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ACA to FCC: Third Way Would Be big Burden

The American Cable Association says that reclassifying broadband as a Title II service will have immediate and significant economic impact on the small and mid-sized cable/telecom companies it represents.

That came in reply comments filed late Thursday at the commission. ACA argued that while the other side of the Title II debate is frequently characterized as corporate behemoths and big phone companies, the impact would be just as great on its members and arguably more so given their relatively smaller size.

While the FCC has indicated it is not interested in regulating rates, ACA says the effect of the move will include "direct economic regulation of the rates, terms, conditions and practices associated with the provision of Internet service and the
administrative recordkeeping, reporting and filing obligations of common carriers under the Commission's rules."

And even that is just the tip of an economic iceberg, ACA argues. Among the direct effects, it says, will be "vastly increased" pole attachment rates as well as recordkeeping burdens, disability access compliance, legal expenses and a host of other indirect "burdens" having to to with providing a stand-alone telecommunications service.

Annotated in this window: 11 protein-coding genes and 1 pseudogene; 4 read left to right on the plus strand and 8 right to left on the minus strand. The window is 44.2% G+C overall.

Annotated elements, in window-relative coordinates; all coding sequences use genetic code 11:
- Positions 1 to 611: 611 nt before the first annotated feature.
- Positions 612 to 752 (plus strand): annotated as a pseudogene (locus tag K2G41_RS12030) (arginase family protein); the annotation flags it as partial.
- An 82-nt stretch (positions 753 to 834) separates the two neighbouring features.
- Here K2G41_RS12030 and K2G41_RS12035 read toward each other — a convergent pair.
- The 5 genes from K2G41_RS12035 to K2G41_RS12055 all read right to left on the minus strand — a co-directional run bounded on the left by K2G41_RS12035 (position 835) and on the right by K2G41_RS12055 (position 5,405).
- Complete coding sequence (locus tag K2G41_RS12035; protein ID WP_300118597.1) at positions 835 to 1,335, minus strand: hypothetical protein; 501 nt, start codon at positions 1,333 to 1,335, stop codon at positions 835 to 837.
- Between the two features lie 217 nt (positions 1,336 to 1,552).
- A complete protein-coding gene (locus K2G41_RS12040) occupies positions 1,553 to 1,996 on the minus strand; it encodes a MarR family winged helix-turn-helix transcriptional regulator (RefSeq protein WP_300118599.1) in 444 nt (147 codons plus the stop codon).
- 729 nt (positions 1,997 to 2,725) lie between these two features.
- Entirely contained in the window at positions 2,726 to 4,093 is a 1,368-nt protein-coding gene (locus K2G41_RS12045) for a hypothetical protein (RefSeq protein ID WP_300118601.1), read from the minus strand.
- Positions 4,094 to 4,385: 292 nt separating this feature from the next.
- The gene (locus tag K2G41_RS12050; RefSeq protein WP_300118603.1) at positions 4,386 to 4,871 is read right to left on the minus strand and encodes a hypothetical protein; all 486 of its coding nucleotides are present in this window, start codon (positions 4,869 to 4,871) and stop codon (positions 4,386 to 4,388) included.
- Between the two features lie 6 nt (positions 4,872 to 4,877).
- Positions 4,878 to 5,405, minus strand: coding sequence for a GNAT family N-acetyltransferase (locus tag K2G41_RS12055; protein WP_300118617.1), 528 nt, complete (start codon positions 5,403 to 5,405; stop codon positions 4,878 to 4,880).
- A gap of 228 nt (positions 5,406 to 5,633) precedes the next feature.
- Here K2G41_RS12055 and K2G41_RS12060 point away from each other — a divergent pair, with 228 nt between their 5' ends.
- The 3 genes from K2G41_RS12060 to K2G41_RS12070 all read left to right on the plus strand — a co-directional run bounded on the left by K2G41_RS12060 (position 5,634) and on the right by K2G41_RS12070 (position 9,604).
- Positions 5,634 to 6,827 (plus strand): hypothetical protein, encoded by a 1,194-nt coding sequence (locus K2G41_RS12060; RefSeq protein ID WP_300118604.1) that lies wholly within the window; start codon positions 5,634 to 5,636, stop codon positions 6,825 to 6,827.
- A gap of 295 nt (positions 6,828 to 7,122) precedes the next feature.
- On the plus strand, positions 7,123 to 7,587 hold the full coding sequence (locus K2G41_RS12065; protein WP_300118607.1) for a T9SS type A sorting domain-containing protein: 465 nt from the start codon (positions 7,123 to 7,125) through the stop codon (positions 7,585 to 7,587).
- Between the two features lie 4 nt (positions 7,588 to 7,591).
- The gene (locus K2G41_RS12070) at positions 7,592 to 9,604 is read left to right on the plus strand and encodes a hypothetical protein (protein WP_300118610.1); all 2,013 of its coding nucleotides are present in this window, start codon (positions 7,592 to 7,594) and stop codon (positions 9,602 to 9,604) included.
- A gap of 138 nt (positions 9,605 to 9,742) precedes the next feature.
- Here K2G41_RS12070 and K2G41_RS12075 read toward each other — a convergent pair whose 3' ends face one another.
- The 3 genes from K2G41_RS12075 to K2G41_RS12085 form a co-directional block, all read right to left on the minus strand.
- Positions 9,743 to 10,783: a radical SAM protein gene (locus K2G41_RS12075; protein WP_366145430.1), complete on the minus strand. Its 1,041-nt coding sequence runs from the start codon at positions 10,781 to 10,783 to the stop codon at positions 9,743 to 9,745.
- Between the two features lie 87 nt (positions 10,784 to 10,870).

FCC Chairman Julius Genachowski is proposing defining broadband transmission as a telecommunications service under Title II common carrier regs (the so-called "third way") but leaving content and applications under a lightly regulated Title I information service regime.

ACA also argues that reclassification could subject its members to local and state telecom regs and taxes.

The group also echoed its argument in initial comments that the FCC not only should not declare broadband access a telecom service, it can't legally, at least not without going through the proper procedures. "The cumulative impact of the new regulatory burdens associated with common carrier status means that the Commission cannot go directly from the Notice of Inquiry to a declaratory ruling that has the force of law and alters the default regulatory classification of broadband Internet service," the gruop said. Instead, the gruop said, it must initiate a rulemaking process with formal notice and comment periods and regulatory flexibility analyses.

ACA says that if the FCC is going to change the regulatory status, it must either conduct the rulemaking proceeding beforehand, or stay the effectiveness of any declarations until such proceeding is completed.